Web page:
Women Music Educators In The United States: A History. By Dr. Sandra Wieland Howe

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Dr. Sandra Wieland Howe

Abstract

Women Music Educators is a comprehensive narrative of women teaching music in the United States from colonial days until the end of the twentieth century. Traditional accounts of the history of music education have often neglected the contributions of women, because these texts have emphasized bands and the top leaders in hierarchical music organizations. When music education is defined broadly, the contributions of many forgotten women are revealed. Women taught in many settings: the home, community, churches, public schools, and teacher-training institutions. Women were music educators as writers, patrons, and through their volunteer work in organizations. Their stories are found in articles, dissertations, and books from the fields of musicology, education, and social history.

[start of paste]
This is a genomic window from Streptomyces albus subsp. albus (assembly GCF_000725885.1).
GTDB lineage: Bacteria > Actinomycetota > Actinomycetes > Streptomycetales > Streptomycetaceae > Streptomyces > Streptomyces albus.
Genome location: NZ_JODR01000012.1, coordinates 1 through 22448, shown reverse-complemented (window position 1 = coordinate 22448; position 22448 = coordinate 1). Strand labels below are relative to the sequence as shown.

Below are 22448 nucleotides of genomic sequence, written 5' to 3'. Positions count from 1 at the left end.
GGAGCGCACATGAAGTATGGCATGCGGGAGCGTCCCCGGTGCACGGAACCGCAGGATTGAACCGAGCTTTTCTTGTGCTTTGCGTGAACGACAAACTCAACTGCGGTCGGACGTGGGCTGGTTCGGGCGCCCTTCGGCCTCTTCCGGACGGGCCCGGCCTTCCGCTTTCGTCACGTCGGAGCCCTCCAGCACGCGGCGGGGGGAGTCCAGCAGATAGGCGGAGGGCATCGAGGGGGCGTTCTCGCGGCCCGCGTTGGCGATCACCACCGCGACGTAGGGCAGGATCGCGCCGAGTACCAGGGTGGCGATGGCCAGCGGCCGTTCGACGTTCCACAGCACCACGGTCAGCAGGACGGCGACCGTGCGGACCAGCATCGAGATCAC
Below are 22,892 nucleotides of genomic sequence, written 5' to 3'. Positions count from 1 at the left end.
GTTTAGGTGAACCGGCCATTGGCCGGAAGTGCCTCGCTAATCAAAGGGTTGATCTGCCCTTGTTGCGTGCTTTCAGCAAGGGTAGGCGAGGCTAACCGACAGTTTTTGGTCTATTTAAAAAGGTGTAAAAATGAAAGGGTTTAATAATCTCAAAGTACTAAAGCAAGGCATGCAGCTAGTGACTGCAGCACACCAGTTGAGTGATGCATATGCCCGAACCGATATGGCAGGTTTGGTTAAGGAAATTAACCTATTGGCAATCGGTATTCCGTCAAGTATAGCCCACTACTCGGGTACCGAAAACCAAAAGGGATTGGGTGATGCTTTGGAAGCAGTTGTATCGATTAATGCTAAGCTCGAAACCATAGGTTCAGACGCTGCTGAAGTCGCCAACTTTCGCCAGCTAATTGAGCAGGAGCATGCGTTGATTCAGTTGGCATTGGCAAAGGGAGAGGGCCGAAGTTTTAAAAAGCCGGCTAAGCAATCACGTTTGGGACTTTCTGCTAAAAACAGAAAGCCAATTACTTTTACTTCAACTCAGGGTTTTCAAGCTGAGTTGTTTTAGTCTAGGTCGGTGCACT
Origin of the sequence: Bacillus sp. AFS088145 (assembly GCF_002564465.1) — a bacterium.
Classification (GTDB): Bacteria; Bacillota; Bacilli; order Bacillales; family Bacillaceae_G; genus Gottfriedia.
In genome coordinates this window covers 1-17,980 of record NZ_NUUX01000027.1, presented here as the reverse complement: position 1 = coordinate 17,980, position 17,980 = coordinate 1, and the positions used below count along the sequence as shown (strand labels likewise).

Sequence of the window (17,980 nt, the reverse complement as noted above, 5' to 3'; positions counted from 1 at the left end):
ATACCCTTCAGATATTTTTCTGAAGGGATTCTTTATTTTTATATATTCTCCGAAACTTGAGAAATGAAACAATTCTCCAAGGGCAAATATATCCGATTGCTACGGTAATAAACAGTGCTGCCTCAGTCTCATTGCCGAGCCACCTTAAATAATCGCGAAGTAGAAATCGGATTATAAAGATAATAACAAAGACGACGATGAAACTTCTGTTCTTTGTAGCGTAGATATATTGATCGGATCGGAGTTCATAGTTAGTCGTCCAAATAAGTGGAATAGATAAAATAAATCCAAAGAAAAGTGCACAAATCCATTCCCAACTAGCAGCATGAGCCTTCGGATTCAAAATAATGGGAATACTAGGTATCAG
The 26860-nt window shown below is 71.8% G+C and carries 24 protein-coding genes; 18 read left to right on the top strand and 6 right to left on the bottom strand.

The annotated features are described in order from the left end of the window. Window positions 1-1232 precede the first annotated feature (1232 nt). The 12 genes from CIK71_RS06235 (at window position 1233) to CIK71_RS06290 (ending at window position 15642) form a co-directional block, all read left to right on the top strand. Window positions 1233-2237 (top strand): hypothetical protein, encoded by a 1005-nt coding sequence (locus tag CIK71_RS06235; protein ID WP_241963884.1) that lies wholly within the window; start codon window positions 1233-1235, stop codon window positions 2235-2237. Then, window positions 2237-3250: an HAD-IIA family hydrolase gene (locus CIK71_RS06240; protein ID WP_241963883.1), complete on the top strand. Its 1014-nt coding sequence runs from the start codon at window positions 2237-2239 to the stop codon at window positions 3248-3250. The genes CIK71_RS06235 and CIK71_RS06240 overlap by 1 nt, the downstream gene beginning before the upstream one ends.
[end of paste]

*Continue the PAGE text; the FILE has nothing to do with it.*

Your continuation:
Article Details

How to Cite
HOWE, Dr. Sandra Wieland. Women Music Educators In The United States: A History. By Dr. Sandra Wieland Howe. GEMS (Gender, Education, Music, and Society), the on-line journal of GRIME (Gender Research in Music Education), [S.l.], v. 8, n. 4, apr. 2015. ISSN 1710-6923. Available at: <https://ojs.library.queensu.ca/index.php/gems/article/view/5635>. Date accessed: 25 july 2017. doi: https://doi.org/10.5561/gems.v8i4.5635.
Section
Reviews